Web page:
Date on Master's Thesis/Doctoral Dissertation


Document Type

Doctoral Dissertation

Degree Name

Ph. D.


Mechanical Engineering

Degree Program

Mechanical Engineering, PhD

Committee Chair

Berfield, Thomas

Committee Co-Chair (if applicable)

Murphy, Kevin

Committee Member

Murphy, Kevin

Committee Member

Chen, Yanyu

Committee Member

McNamara, Shamus

Author's Keywords

Bistable energy harvesting; nonlinear dynamics; microelectromechanical systems (MEMS); smart materials; microfabrication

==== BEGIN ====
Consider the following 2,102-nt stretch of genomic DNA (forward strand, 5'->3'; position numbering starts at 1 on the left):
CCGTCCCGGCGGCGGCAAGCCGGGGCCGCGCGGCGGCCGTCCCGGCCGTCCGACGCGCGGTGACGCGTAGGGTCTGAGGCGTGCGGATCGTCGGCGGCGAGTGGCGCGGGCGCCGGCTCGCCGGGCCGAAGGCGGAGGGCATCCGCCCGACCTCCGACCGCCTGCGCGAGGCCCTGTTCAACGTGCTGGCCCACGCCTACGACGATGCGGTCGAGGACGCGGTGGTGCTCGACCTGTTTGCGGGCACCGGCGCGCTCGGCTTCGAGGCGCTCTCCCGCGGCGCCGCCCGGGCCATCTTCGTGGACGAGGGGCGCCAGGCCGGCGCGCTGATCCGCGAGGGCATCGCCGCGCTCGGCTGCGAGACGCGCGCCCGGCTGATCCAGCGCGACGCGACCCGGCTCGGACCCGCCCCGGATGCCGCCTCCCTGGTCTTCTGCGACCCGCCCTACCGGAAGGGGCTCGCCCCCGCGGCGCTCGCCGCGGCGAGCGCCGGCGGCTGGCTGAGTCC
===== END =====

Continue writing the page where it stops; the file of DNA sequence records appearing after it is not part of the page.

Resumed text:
Thanks to the rapid growth in demand for power in remote locations, scientists’ attention has been drawn to vibration energy harvesting as an alternative to batteries. Over the past ten years, the energy harvesting community has focused on bistable structures as a means of broadening the working frequency range and, by extension, the effective efficiency of vibration-based power scavenging systems. In the current study, a new method is implemented to statically and dynamically analyze a bistable buckled, multi-component coupled structure designed specifically for low-frequency vibration energy harvesting systems in both macro and MEMS-scale sizes. Furthermore, several micro-fabrication steps using advanced manufacturing technology methods were applied to design and fabricate a micro-scale version of the energy harvester at the University of Louisville Micro/Nano Technology Center. First, previously efforts performed on different aspects of vibration energy harvesting systems are reviewed to show the current challenges associated with such devices. The coupled structure proposed in this project is then introduced and its equations of motion are developed based on nonlinear Euler-Bernoulli beam theory. These governing equations are discretized and solved using a Galerkin method in two different approaches: with some known shape functions which only satisfies the geometrical boundary conditions; with the exact shape functions obtained from solving the linearized coupled structure as a one single system. An experimental setup is also used to verify the advantages of designed structure in capturing bistable motion at low-frequency range. To validate the modeling approaches, the obtained results are compared with the ones captured from both FEA model and the experimental setup, which shows the superiority of the proposed approach in which exact shape functions of the system are used as the basis in the discretization process. After the validation of the proposed approach, it is applied on a micro-scale version of the system in which structural, piezoelectric, and electrode layers are all considered as they exist in an actual device. Furthermore, a different bistable system, which was previously studied by other researchers in the area, is analyzed by this method to show the reliability of the proposed model. For all these cases, the amplitude-frequency response of the system and snap-through regime with the variation of various parameters, including exciting frequency, base vibration, and buckling loads are investigated based on the developed model. It is shown that bisatble motion and other nonlinear phenomena such as super-harmonic behavior in the system can be captured under certain circumstances, which can significantly impact major system functionalities such as output voltage response and is crucial for the performance of energy harvesting devices. As mentioned above, various micro-fabrication techniques were also used to design and fabricate a micro-scale version of the proposed system, which eventually led to the successful fabrication of a MEMS device as a result of experimental efforts performed to overcome the challenges and issues associated with the designed manufacturing process.